Canadian Journal of Infectious Diseases and Medical Microbiology / 2019 / Article / Tab 1

Research Article

Microbial Contamination and Antimicrobial Resistance in Use of Ophthalmic Solutions at the Department of Ophthalmology, Jimma University Specialized Hospital, Southwest Ethiopia

Table 1

Sociodemographic features and eye drop use versus contamination among patients admitted in the wards at Jimma University the Department of Ophthalmology from June to December 2015.

Sociodemographic characteristicsContaminated Noncontaminated Total value

Age<40 yrs12 (75.0%)4 (25.0%)16 (64.0)1.0
≥40 yrs7 (77.8%)2 (22.2%)9 (36.0%)

SexMale11 (73.3%)4 (26.7%)15 (60.0%)1.00
Female8 (80.0%)2 (20.0%)10 (40.0%)

MarriageMarried11 (68.8%)5 (31.2%)16 (64.0%)0.364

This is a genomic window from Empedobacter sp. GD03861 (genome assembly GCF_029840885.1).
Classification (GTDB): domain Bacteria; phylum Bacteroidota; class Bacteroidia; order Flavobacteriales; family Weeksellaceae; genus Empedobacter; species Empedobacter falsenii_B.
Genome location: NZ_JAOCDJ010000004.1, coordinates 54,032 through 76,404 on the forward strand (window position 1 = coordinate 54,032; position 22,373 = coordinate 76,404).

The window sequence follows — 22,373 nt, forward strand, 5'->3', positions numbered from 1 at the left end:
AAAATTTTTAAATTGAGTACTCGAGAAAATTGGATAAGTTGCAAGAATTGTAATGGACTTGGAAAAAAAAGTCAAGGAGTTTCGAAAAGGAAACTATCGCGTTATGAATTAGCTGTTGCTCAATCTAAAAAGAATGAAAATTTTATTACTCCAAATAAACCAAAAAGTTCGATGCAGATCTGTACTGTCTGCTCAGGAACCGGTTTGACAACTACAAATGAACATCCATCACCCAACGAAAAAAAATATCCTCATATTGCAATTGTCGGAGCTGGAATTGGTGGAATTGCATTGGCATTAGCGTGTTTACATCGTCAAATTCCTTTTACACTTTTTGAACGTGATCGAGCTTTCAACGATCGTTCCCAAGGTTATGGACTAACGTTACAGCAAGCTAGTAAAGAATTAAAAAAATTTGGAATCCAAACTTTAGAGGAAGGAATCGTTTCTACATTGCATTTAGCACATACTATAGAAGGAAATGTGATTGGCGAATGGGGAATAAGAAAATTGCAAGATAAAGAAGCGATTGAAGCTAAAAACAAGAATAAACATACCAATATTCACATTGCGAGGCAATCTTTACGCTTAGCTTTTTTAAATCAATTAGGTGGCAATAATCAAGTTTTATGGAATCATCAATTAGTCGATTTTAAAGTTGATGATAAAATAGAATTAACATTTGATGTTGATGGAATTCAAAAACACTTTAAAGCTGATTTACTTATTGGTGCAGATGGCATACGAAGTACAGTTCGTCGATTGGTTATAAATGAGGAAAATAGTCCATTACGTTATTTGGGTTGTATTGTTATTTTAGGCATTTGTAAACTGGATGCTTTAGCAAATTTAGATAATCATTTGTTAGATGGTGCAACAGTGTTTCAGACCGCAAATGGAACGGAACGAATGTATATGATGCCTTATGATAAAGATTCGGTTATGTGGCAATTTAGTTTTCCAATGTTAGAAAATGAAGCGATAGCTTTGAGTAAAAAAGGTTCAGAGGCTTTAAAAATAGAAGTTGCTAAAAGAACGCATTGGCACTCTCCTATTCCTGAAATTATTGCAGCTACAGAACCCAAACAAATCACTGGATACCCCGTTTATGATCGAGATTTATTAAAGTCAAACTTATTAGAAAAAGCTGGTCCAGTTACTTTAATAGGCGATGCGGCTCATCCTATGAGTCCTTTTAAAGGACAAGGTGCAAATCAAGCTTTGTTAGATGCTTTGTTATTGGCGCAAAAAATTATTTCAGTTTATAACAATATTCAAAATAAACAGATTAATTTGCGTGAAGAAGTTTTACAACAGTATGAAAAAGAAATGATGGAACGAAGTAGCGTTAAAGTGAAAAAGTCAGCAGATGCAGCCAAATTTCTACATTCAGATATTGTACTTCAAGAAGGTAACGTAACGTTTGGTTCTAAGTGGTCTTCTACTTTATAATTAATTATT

Unmarried8 (88.9%)1 (11.1%)9 (36.0%)

OccupationEmployed12 (75.0%)4 (25.0%)16 (64.0%)1.00
Unemployed4 (44.4%)5 (55.6%)9 (36.0%)

EducationIlliterate13 (92.9%)1 (7.1%)14 (56.0%)0.056
Literate6 (54.5%)5 (45.5%)11 (44.0%)

ResidenceUrban15 (88.2%)2 (11.8%)17 (68.0%)0.059
Rural4 (50.0%)4 (50.0%)8 (32.0%)

Technique of drug administrationSelf-administration4 (80.0%)1 (20.0%)5 (20.0%)1.0
Non-self-administration15 (75.0%)5 (25.0%)20 (80%)

Reason of use of eye dropsPostoperative7 (87.5%)1 (12.5%)8 (32.0%)0.09
Glaucoma1 (50.0%)1 (50.0%)2 (8.0%)
Infection10 (71.4%)4 (28.6%)14 (56.0%)
Lubrication1 (100.0%)01 (4.0%)

Frequency of use of eye drops<4 times/day13 (81.2%)3 (18.8%)16 (64.0%)0.63
≥4 times/day6 (66.7%)3 (33.3%)9 (36.0%)

Fisher’s exact test.

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